Store a sample of data via analogRead

I start working at a project that uses low frequency to transmit data (around 125 kHz). So the only way to read this data is by using analogRead.

If I read the date as follows:

   void setup()
   {
       Serial.begin(9600);
       pinMode(A0, INPUT);

    }

   void loop()
   {
       int val = analogRead(A0);
       Serial.print(val);
   }

The data is correct and has exactly the form i need.
Sample:
112 113 110 109 112 107 107 114 109 110 15 0 0 122 23 0 0 0 0 0 0 0 112 11 0 0 0 0 0 0 111 121 117 65 7 0 0 116 42 0 0 0 0 0 0 0 115 112 113 50 0 0 0 122 17 0 0 0 0 0 0 34 112 114 113 5 0 0 107 109 107 57 2 0 0 109 116 119 40 0 0 0 111 25 0 0 0 0 0 0 0 0 0 0 0 0 0 0 0 0 0 0 0 0 0 114 115 119 119 116 117 118 113 113 117 31 0 0 117 44 0 0 0 0 0 0 0 111 39 0 0 0 0 0 0 0 106 108 111 39 0 0 0 115 23 0 0 0 0 0 0 11 112 115 112 5 0 0 115 45 0 0 0 0 0 0 0 119 119 118 53 2 0 0 115 119 116 45 0 0 0

It is clear where i have a group of 1 or a group of 0.

The problem occurs when i try to store this data. I do not understand if the data is stored too fast or is another problem.

   int message[600];      // i also tried to store as a byte (char)
   int counter = 0;

   void setup()
   {
       Serial.begin(9600);
       pinMode(A0, INPUT);
       
       for(int i=0; i<600; i++)   // i know this is useless
           message[i] =0;

    }

   void loop()
   {
       message[counter++] = analogRead(A0);

       if(counter > 400)
       {
              for(int i=0; i<counter; i++)
                      Serial.print(message[i]);
              counter = 0;
              // i tried here to use delay and also to set up a timmer1 with interrupt();
       }

   }

Sample:
0 0 0 0 0 0 0 0 0 0 0 0 1 1 0 0 0 0 0 0 0 0 0 0 0 0 0 0 0 0 0 0 0 0 0 0 0 0 0 0 0 0 0 0 0 0 0 0 0 0 0 0 0 0 0 0 0 0 1 2 1 0 0 0 0 0 0 0 0 0 0 0 0 0 0 0 88 99 102 105 109 111 113 112 112 110 108 107 106 106 107 108 109 111 111 112 111 109 108 106 105 105 107 109 110 111 111 111 109 108 108 107 107 107 108 108 109 108 109 109 109 108 107 108 106 107 108 108 108 109 109 108 108 107 106 106 105 106 107 107 107 108 107 107 107 106 105 105 105 106 107 109 111 111 110 109 107 106 105 105 106 106 106 107 108 108 107 107 106 105 104 104 104 106 107 109 109 109 108 107 105 104 104 104 104 105 107 108 110 109 107 106 104 103 103 103 105 106 107 108 108 108 107 105 104 104 104 106 107 106 110 109 108 107 106 105 104 104 104 105 105 106 107 107 108 107 106 104 104 104 105 105 105 106 106 107 107 106 105 103 103 102 103 105 108 109 109 109 108 107 105 105 105 104 105 106 106 107 107 108 106 106 105 104 103 103 105 106 107
0 0 0 0 0 0 0 0 0 0 0 0 0 0 0 0 0 0 0 0 0 0 0 0 0 0 0 0 0 0 0 0 0 0 0 0 0 0 0 0 0 0 0 0 0 0 0 0 0 0 0 0 0 0 0 0 0 0 0 0 0 0 0 0 0 0 0 0 0 0 0 0 0 0 0 0 0 0 0 0 0 0 0 0 0 0 0 1 1 0 0 0 0 0 0 0 0 0 0 0 0 0 0 0 0 0

It seems i receive large groups of 1 and 0 and is totally different from the first sample.
I do not really care about the Serial (i know it is possible to be a problem here). I need to store a signal that it repeats himself continuously and make some operations over the sample. I tested the operations with the first sample in visual studio c++ and it work perfectly. The operation i need to perform is to identify a large group of 1 as the header and after that groups of 1 or 0 (this is not very important to detail here). But for this i need to store a sample of the signal to analyse and i need a way.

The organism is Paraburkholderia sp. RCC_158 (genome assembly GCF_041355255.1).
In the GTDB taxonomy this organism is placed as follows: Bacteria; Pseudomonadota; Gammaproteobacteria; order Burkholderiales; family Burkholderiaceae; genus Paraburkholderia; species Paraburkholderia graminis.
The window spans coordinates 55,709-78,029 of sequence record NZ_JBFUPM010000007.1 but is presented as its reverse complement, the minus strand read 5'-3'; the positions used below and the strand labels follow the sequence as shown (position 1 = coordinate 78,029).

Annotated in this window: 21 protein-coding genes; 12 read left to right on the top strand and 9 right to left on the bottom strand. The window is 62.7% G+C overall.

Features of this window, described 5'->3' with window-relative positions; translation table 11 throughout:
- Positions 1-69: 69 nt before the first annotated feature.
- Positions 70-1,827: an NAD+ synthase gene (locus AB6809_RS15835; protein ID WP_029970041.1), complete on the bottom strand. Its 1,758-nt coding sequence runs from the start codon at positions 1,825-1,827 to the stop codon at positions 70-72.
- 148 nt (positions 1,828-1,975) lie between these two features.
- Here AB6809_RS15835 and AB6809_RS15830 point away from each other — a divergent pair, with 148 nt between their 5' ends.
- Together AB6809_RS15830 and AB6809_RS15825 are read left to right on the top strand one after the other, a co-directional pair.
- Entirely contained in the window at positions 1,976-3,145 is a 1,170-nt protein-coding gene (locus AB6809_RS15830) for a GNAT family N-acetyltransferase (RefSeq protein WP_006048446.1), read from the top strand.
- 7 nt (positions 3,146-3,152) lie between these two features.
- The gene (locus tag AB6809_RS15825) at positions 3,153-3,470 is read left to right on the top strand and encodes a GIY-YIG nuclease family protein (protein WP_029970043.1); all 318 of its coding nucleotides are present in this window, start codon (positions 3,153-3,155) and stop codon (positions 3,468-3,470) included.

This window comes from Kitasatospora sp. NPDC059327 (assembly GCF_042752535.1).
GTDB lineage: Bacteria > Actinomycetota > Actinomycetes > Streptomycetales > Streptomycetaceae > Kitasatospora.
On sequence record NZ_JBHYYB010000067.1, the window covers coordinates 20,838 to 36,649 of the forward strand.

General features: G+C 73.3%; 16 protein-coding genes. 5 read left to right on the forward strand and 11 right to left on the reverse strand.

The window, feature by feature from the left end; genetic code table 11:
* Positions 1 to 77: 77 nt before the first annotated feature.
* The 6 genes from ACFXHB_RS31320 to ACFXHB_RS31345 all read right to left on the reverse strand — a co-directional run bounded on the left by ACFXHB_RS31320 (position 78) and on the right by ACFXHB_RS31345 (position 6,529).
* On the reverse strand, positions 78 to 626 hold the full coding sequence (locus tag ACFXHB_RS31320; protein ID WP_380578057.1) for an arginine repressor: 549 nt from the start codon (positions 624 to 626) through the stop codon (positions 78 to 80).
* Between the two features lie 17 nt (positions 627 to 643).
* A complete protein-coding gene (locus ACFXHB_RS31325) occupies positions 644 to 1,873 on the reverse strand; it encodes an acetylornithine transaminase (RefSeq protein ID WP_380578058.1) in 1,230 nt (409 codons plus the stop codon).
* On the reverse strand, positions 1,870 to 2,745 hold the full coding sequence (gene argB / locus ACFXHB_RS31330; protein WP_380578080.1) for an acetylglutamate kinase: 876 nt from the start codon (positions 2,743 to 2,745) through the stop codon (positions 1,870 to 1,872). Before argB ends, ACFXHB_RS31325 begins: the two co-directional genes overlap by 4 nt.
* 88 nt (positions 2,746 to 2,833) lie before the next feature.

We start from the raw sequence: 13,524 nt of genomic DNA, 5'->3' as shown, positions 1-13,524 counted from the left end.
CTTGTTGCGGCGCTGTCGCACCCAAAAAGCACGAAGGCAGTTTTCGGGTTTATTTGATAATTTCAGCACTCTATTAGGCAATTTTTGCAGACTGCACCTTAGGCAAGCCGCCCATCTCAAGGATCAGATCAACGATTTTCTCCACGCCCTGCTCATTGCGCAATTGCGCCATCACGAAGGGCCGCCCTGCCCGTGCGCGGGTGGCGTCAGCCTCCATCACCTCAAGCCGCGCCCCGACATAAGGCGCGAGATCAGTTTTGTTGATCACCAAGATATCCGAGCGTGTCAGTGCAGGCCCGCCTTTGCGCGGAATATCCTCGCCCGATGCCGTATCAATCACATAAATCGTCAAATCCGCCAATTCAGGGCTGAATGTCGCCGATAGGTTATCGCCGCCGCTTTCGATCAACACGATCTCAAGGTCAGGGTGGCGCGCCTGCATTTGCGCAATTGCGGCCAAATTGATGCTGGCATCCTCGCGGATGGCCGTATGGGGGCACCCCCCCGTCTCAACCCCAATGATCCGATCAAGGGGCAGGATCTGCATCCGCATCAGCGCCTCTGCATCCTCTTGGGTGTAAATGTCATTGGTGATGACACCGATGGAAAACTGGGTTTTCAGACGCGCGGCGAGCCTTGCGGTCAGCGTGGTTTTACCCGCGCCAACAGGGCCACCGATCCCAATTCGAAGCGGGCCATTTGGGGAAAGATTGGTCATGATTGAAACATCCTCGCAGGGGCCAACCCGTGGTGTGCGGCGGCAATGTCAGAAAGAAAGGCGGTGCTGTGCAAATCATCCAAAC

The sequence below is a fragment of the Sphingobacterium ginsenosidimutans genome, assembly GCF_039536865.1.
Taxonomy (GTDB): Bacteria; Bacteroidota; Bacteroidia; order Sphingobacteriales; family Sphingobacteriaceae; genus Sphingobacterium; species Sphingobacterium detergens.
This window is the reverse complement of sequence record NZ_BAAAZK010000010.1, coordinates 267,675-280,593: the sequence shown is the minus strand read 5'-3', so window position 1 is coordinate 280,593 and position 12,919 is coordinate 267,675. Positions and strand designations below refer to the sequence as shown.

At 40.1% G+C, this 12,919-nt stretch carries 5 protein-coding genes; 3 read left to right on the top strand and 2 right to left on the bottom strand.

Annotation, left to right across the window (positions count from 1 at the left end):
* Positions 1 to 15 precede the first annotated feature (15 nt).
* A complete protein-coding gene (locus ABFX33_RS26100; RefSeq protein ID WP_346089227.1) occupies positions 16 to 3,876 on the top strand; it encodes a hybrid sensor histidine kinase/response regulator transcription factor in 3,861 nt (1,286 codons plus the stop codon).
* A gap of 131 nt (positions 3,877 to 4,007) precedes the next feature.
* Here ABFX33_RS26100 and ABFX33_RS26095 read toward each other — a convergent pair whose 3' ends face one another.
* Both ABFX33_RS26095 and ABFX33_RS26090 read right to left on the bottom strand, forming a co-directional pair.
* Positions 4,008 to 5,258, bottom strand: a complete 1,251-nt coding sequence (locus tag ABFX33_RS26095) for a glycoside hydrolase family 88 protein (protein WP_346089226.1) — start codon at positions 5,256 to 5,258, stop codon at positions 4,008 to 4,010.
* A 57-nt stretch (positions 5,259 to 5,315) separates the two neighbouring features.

Thanks!!!

I don’t think that the analogRead() can sample at 125KHz

-Malhar

125kHz is kind of fast for the ADC.

But it's a XY-problem. What is that 125kHz device you want to communicate with?

septillion:
125kHz is kind of fast for the ADC.

But it's a XY-problem. What is that 125kHz device you want to communicate with?

Yep. The XYproblem

-Malhar

The device i use is a homemade RFID device that can work in both ways (to transmit data from tag to the reader and vice versa). The problem is when i try to capture the signal from the reader to the tag (i used the voltage to transmit the signal). The protocol and the hardware part works perfectly (tested with an oscilloscope).

This is not so important at this moment. I repeat i just need to store the data from the sample A (data that seems i can read with the analogRead) and do some stuff on it.

Maybe, OP can use assembly to do it faster.

-Malhar

It is XYproblem but I think the problem is interesting per se.
To Y: Did you compare the readings you posted to real data? If I had to guess I would say the second code would sample much faster than the first one. BUT if the signal is really 125 kHz it is impossible to get this result without some huge flaw. Isn't it 125 Hz instead? I don't know default Arduino settings but ATMega datasheet says "Up to 76.9 kSPS (Up to 15 kSPS at Maximum Resolution)". So you MUST be sampling on much lower speed than you claim the signal has. Let's say the signal has 125 Hz. Than the first sample would mean you are sampling at around 1kSPS (probably limited by the speed of Serial) and the second is at around 10kSPS (limited by ADC speed). In this case the results are right in both cases - you just sample much faster when using the buffer and fill it with the header you mentioned before the signal you are interested in comes. Try add delay(1); after the analogRead and see if it helps.
To X: if you are interested in counting 1s and 0s, why you use ADC? Why not digitalRead? You say the signal is slow. It's fine, any level shifter will get it to 5V for digitalRead to work as needed!

If you only want to see a high or a low then analogRead is kind of useless. Why not use a digital pin?

And you sample free running, no synchronization or flow control what so ever. So the data you have is useless, it has no relation to time…

Btw, the code you posted can never give 1 100 120 12 33 13 etc as an output. It will be 697846597834591837987431935490615378314763945347506840214086 (aka, no spaces…) So what was the real code :wink: